# Intersection coordinates in lattice

• aaaa202
In summary: The equation for the line in yellow is y = mx + c, where m and c are the same for both bases. So to reflect the line in an axis perpendicular to the line, one would use the equation y = mx + c' where c' is the vector perpendicular to the line y = mx.
aaaa202
On the drawing below is a hexagonal lattice. For the basis vectors one can choose either the set of arrows in black or the set in yellow. The intersection coordinates of the plane in green seems to be the same regardless of choosing the black or the yellow basis. Why is that? My teacher said it is due to the 6-fold symmetry of the lattice while for me it seems like sheer accident.
I know of course that a hexagonal lattice has 6-fold symmetry, which for me means that I can rotate it by 60 degrees about any point and it will look the same. But how do I translate this symmetry property into a rotation of 60 degress of the basis vectors?
I know this question might be obvious to you, but I am having a hard time exactly seeing how to apply symmetry properties. How do YOU intuitively see it?

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I'm not entirely sure I understand the question. It would help if you were to post the expressions you have for the co-ordinates and indicate the sense in which they are the same in both bases. But assuming I'm interpreting correctly:
Instead of rotations, consider another symmetry.

What otter symmetries deles the lattice have? Should I mirror it in an axis? In this case which?

aaaa202 said:
What otter symmetries deles the lattice have? Should I mirror it in an axis? In this case which?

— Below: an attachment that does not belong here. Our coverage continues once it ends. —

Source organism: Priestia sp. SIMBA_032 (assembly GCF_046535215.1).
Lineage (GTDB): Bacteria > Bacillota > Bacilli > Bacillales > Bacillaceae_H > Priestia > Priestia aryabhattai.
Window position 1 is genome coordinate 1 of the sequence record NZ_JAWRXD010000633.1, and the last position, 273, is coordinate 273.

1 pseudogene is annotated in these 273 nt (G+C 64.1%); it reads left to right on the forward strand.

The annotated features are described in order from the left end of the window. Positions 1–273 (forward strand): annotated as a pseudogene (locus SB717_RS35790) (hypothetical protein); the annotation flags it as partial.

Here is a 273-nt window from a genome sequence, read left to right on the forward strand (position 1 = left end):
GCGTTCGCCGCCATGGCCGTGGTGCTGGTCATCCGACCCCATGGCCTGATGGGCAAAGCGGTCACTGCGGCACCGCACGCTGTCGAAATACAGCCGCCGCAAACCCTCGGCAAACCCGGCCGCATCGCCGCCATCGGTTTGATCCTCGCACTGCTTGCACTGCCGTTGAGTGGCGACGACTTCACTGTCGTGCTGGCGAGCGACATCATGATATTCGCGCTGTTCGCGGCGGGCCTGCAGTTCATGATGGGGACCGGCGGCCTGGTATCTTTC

Yes, I'm thinking of a reflection. What sort of reflection leaves the line unchanged?

In an axis perpendicular to the line. So reflection in that axis will transform from one basis to the other and the lattice is the same. But does that tell me that the choosing one basis or the other gives the same? I feel like I am still missing the crucial point.

aaaa202 said:
In an axis perpendicular to the line. So reflection in that axis will transform from one basis to the other and the lattice is the same. But does that tell me that the choosing one basis or the other gives the same? I feel like I am still missing the crucial point.
You have to ask yourself what you mean by the coordinates being the same.
Since you will be using different basis vectors, you must mean not that they are automatically the same but that they can be made to look the same by a suitable mapping between the bases. Moreover, it need not be that each individual point on the green line gets the same coordinates, so you also need to find a mapping of the line to itself.
Having understood that, I think it's fairly easy to see from the diagram that this can be done.

## 1. What are intersection coordinates in lattice?

Intersection coordinates in lattice refer to the points where two or more lattice lines intersect. These coordinates are used to identify specific locations within a lattice structure.

## 2. How are intersection coordinates determined in a lattice structure?

The intersection coordinates in a lattice structure are determined by finding the points where the lattice lines cross or intersect. This can be done using mathematical equations and geometric principles.

## 3. What is the significance of intersection coordinates in lattice?

Intersection coordinates in lattice are important because they help to identify specific locations within the lattice structure. This can be useful in understanding the overall structure and properties of the lattice.

## 4. Can intersection coordinates change in a lattice structure?

Yes, the intersection coordinates in a lattice structure can change depending on the lattice type and any external forces or conditions applied to the lattice. This can affect the overall structure and properties of the lattice.

## 5. How are intersection coordinates used in lattice simulations?

In lattice simulations, intersection coordinates are used to model the behavior of the lattice under different conditions. By changing the coordinates, scientists can predict how the lattice structure will respond to different forces or stimuli.

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